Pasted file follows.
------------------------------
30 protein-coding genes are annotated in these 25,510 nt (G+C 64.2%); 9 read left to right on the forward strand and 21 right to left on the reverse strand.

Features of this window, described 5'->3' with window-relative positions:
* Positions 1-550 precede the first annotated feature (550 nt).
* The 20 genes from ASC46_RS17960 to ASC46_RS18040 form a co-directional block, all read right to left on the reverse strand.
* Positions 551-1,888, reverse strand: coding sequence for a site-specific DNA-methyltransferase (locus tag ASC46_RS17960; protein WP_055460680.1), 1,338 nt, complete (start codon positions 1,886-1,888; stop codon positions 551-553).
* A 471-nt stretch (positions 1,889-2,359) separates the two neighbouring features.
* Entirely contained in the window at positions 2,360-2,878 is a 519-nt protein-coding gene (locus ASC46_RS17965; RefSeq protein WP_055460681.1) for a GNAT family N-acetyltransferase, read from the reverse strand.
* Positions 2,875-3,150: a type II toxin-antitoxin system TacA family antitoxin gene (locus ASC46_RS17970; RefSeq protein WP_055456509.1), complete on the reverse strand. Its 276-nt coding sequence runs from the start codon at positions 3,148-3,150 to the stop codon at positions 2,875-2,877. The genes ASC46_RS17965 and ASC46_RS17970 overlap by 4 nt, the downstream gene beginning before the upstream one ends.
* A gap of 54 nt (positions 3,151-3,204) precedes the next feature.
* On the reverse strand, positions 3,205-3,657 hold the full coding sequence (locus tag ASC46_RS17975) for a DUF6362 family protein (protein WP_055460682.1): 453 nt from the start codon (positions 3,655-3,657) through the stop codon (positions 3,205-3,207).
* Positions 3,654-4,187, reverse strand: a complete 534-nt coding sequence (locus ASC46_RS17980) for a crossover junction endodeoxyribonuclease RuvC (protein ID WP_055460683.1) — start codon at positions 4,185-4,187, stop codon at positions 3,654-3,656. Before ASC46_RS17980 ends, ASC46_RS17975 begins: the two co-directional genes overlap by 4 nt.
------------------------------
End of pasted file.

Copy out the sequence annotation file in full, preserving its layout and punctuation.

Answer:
30 protein-coding genes are annotated in these 25,510 nt (G+C 64.2%); 9 read left to right on the forward strand and 21 right to left on the reverse strand.

Features of this window, described 5'->3' with window-relative positions:
* Positions 1-550 precede the first annotated feature (550 nt).
* The 20 genes from ASC46_RS17960 to ASC46_RS18040 form a co-directional block, all read right to left on the reverse strand.
* Positions 551-1,888, reverse strand: coding sequence for a site-specific DNA-methyltransferase (locus tag ASC46_RS17960; protein WP_055460680.1), 1,338 nt, complete (start codon positions 1,886-1,888; stop codon positions 551-553).
* A 471-nt stretch (positions 1,889-2,359) separates the two neighbouring features.
* Entirely contained in the window at positions 2,360-2,878 is a 519-nt protein-coding gene (locus ASC46_RS17965; RefSeq protein WP_055460681.1) for a GNAT family N-acetyltransferase, read from the reverse strand.
* Positions 2,875-3,150: a type II toxin-antitoxin system TacA family antitoxin gene (locus ASC46_RS17970; RefSeq protein WP_055456509.1), complete on the reverse strand. Its 276-nt coding sequence runs from the start codon at positions 3,148-3,150 to the stop codon at positions 2,875-2,877. The genes ASC46_RS17965 and ASC46_RS17970 overlap by 4 nt, the downstream gene beginning before the upstream one ends.
* A gap of 54 nt (positions 3,151-3,204) precedes the next feature.
* On the reverse strand, positions 3,205-3,657 hold the full coding sequence (locus tag ASC46_RS17975) for a DUF6362 family protein (protein WP_055460682.1): 453 nt from the start codon (positions 3,655-3,657) through the stop codon (positions 3,205-3,207).
* Positions 3,654-4,187, reverse strand: a complete 534-nt coding sequence (locus ASC46_RS17980) for a crossover junction endodeoxyribonuclease RuvC (protein ID WP_055460683.1) — start codon at positions 4,185-4,187, stop codon at positions 3,654-3,656. Before ASC46_RS17980 ends, ASC46_RS17975 begins: the two co-directional genes overlap by 4 nt.